Future spaceships could be made up of artificial 'bones'
Scientists in Germany, used a high-tech 3D printer, have created a lightweight but very strong material that was inspired by the intricate microscopic architecture of living tissue - our own bones.
The study may pave the way for future super-light materials which can be used in microfluidics devices or to make lighter (and thus cheaper) spacecraft, Stuff.co.nz reported.
Lead author Jens Bauer, a mechanical engineer at the Karlsruhe Institute of Technology, said that it's a long-standing aim in engineering to create new materials that are even lighter and stronger, but there's some limit that can be reached with standard materials.
Industrial materials such as steel are often solid and thus very dense and heavy.
Even though experts have managed to make artificial 'cellular' materials like aluminum foam, which is full of air pockets and thus much lighter than a solid hunk of metal, there's a trade-off - the porous metal is much weaker than solid metal would be. It's not easy to engineer strong materials less dense than water (which is about 1,000 kilograms per cubic meter).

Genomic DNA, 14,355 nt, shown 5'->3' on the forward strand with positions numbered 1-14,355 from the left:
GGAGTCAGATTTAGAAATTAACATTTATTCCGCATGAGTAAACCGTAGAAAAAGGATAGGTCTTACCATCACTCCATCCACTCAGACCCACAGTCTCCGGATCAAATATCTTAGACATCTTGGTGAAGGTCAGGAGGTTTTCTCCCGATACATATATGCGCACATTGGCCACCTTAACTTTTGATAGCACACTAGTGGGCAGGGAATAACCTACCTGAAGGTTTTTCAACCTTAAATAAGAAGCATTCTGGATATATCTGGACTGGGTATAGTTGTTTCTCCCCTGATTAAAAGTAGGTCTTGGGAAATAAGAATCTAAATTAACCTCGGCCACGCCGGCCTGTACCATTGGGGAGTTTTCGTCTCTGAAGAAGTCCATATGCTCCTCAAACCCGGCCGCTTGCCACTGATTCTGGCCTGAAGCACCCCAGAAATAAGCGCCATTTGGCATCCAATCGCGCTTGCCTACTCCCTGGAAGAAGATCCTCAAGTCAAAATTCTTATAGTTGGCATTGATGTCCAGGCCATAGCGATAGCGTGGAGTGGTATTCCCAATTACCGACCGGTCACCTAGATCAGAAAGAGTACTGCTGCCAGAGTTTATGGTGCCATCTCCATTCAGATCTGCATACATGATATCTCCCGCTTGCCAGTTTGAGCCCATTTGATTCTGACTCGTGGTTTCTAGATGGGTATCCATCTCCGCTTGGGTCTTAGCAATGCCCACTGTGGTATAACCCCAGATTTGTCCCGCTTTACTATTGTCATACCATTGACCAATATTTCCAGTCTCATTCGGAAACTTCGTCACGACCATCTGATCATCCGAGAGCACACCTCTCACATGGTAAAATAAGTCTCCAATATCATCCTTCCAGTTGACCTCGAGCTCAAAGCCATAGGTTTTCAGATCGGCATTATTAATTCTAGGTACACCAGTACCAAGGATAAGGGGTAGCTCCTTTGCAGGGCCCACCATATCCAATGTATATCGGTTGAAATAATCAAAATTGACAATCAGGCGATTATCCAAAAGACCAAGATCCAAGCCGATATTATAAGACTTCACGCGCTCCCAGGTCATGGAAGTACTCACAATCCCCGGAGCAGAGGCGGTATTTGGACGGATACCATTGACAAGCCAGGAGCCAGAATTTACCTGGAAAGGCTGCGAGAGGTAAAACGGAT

The researchers used a 3D printer to build very tiny microstructures out of a ceramic polymer composite, and made several different designs, from cubic grids with diagonal supports to hexagonal honeycomb-like structures.
The research has been published in the Proceedings of the National Academy of Sciences.
(Posted on 09-02-2014)